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Below is a CMOS circuit for an inverter (or NOT gate). According to the book I am reading, when \$V_{x} = V_{supply}\$, \$T_{1}\$ will be turned off and \$T_{2}\$ will be turned on. So \$T_{2}\$ will pull the output \$V_{f}\$ down to 0.

But I have been wondering, since \$T_{1}\$ is turned off, there will be no current from \$V_{supply}\$ through \$T_{1}\$ to \$V_{f}\$. If I consider \$T_{1}\$ as a resistor, there will be no voltage drop through it. So why \$V_{f}\$ choose to be 0 rather than \$V_{supply}\$ ? I guess I missed some important concept.

enter image description here

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Don't forget that T2 is also a resistor. When T2 is on it is a very low resistance resistor (pretty much a short-circuit). So what is Vf if T1 is a very high resistance and T2 is a very low resistance?

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  • \$\begingroup\$ Wow, a typical divider, right? \$\endgroup\$ – smwikipedia Sep 1 '20 at 3:49
  • \$\begingroup\$ @smwikipedia Yes. A divider where the top resistor is very very high and the lower resistor is practically zero. Try not to use the "zero current through a resistor means the voltage on both sides of the resistor is the same" unless it's a dead end connection not connected to anything else. And if it's a very high resistance this might also not be true since the resistance is so high that equalizing charge has trouble flowing across the resistor have trouble flowing so any EMI will be picked up and read on the dead-end node since the charge build up takes time to drain through the very high R. \$\endgroup\$ – DKNguyen Sep 1 '20 at 3:49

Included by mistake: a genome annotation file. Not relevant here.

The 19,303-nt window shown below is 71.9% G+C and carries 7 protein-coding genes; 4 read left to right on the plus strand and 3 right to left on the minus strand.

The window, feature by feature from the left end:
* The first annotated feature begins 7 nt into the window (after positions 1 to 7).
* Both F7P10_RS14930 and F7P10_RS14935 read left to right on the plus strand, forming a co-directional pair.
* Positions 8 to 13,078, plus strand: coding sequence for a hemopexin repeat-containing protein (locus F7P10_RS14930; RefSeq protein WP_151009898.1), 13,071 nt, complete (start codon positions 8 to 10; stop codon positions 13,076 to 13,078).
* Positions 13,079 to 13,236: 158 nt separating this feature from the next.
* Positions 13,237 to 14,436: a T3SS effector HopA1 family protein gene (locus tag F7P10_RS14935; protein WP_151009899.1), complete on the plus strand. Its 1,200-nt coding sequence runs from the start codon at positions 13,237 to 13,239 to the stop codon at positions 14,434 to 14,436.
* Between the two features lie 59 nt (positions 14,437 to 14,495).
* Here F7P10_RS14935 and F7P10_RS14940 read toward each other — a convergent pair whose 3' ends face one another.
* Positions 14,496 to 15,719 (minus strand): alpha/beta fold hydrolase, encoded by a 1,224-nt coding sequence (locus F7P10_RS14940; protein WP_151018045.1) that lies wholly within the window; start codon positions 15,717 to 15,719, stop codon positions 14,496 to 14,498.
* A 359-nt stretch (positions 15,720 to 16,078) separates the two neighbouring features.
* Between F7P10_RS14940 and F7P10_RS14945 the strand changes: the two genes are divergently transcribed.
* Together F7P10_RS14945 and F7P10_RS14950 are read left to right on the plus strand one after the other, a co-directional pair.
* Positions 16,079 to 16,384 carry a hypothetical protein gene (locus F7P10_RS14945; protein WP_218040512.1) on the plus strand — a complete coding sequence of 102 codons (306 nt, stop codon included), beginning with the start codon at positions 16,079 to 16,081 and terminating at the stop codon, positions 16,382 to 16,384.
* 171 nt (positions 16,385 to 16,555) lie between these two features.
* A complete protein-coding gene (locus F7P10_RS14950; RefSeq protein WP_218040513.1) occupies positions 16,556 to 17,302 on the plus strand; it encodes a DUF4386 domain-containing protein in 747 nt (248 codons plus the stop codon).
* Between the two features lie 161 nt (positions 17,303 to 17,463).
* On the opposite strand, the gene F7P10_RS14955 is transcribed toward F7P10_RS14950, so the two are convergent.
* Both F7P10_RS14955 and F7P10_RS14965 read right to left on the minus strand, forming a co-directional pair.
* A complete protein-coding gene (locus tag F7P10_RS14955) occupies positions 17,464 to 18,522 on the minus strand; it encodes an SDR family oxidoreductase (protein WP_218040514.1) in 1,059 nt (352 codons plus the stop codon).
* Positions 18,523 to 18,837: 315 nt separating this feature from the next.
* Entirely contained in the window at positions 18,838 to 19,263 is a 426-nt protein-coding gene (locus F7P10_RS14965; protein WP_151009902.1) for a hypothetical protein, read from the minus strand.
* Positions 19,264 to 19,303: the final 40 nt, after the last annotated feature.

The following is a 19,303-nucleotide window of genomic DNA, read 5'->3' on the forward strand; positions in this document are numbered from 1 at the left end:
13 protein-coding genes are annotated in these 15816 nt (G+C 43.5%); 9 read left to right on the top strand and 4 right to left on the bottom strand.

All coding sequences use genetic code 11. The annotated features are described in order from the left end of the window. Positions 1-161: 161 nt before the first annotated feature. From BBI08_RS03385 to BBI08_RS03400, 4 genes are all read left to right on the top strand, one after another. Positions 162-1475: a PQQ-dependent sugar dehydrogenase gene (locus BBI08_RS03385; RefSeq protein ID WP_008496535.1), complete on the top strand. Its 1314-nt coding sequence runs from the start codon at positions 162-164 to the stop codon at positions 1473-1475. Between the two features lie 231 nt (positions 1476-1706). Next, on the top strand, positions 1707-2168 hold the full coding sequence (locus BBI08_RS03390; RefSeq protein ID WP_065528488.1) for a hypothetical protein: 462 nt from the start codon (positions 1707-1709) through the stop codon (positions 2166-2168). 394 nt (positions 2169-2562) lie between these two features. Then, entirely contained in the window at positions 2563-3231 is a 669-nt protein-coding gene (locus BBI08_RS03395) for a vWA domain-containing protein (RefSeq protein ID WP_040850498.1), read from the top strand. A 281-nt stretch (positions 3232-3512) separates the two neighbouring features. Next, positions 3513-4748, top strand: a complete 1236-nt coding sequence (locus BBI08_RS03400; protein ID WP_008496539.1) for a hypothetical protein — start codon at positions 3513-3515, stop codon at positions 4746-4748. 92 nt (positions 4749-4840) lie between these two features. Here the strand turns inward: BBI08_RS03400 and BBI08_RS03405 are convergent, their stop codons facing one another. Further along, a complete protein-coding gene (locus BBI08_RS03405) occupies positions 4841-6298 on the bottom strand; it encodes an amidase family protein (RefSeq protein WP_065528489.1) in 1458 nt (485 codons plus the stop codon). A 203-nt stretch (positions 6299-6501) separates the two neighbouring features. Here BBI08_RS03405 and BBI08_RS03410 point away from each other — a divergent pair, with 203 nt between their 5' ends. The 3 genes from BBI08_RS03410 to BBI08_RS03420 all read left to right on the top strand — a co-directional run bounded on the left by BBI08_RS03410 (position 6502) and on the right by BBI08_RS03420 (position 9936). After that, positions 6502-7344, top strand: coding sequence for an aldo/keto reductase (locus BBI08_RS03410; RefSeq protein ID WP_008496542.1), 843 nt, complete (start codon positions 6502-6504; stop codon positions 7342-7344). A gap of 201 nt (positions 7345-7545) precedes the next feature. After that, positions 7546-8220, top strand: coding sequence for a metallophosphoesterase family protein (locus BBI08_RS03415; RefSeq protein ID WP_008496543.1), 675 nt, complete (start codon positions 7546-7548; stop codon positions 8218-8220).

• \$\begingroup\$ Thanks for the elaboration. Btw, what is EMI ? \$\endgroup\$ – smwikipedia Sep 1 '20 at 4:48
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    \$\begingroup\$ @smwikipedia Electromagnetic interference \$\endgroup\$ – DKNguyen Sep 1 '20 at 17:50
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Please be careful when using the LTI equivalent for transistor devices. It makes sense in analog electronics where one may extract rather accurate limits for small signal modelling; OTOH, in digital electronics such approximation can be rather crude and misleading.

When a logic \$V_x = 1\$ is applied to both transistors' gates, T2 has sufficient \$V_{GS}\$ to form a minority inversion channel, whereas T1 won't (MOS will be in accumulation). You can think the channel to electrically connect the Source and Drain terminals: a sort of short between them.

Now, if T2 has its source at ground, such connection will take \$V_f\$ to ground as well -- namely acting as a what's usually called a PDN. T2 will be in triode with \$V_{DS}=0\$ and this agrees with \$I_{DS} = 0\$. Also notice that T2 will be working on its highest VTC, thus capable to sink the largest current. T1 will be in cut-off and will be working on its lowest VTC, even though \$V_{SD} = V_{supply}\$.

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